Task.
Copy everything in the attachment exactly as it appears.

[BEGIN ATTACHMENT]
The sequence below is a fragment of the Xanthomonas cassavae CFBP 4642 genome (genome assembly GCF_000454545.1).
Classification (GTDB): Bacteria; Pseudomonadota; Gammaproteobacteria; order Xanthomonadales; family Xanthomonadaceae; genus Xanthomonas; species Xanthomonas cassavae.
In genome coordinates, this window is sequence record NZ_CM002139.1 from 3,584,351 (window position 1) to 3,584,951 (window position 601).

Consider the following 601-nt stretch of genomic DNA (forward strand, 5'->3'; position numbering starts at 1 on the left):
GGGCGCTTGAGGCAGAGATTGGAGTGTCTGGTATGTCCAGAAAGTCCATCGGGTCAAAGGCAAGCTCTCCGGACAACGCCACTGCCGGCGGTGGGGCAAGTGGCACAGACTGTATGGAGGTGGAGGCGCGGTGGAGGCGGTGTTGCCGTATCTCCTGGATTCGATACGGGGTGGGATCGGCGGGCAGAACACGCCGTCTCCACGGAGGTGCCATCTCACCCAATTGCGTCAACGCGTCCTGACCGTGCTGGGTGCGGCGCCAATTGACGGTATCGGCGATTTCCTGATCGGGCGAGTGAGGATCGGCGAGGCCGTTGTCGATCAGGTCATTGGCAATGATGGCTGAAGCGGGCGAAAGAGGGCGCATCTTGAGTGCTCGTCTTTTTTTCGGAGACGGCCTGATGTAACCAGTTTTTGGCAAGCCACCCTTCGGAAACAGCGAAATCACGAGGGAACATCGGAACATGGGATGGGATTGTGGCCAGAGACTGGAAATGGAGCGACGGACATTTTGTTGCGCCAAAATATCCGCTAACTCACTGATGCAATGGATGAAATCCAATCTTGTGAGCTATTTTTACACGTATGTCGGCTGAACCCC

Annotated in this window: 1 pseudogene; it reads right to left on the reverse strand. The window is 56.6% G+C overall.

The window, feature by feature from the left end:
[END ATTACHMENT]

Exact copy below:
The sequence below is a fragment of the Xanthomonas cassavae CFBP 4642 genome (genome assembly GCF_000454545.1).
Classification (GTDB): Bacteria; Pseudomonadota; Gammaproteobacteria; order Xanthomonadales; family Xanthomonadaceae; genus Xanthomonas; species Xanthomonas cassavae.
In genome coordinates, this window is sequence record NZ_CM002139.1 from 3,584,351 (window position 1) to 3,584,951 (window position 601).

Consider the following 601-nt stretch of genomic DNA (forward strand, 5'->3'; position numbering starts at 1 on the left):
GGGCGCTTGAGGCAGAGATTGGAGTGTCTGGTATGTCCAGAAAGTCCATCGGGTCAAAGGCAAGCTCTCCGGACAACGCCACTGCCGGCGGTGGGGCAAGTGGCACAGACTGTATGGAGGTGGAGGCGCGGTGGAGGCGGTGTTGCCGTATCTCCTGGATTCGATACGGGGTGGGATCGGCGGGCAGAACACGCCGTCTCCACGGAGGTGCCATCTCACCCAATTGCGTCAACGCGTCCTGACCGTGCTGGGTGCGGCGCCAATTGACGGTATCGGCGATTTCCTGATCGGGCGAGTGAGGATCGGCGAGGCCGTTGTCGATCAGGTCATTGGCAATGATGGCTGAAGCGGGCGAAAGAGGGCGCATCTTGAGTGCTCGTCTTTTTTTCGGAGACGGCCTGATGTAACCAGTTTTTGGCAAGCCACCCTTCGGAAACAGCGAAATCACGAGGGAACATCGGAACATGGGATGGGATTGTGGCCAGAGACTGGAAATGGAGCGACGGACATTTTGTTGCGCCAAAATATCCGCTAACTCACTGATGCAATGGATGAAATCCAATCTTGTGAGCTATTTTTACACGTATGTCGGCTGAACCCC

Annotated in this window: 1 pseudogene; it reads right to left on the reverse strand. The window is 56.6% G+C overall.

The window, feature by feature from the left end: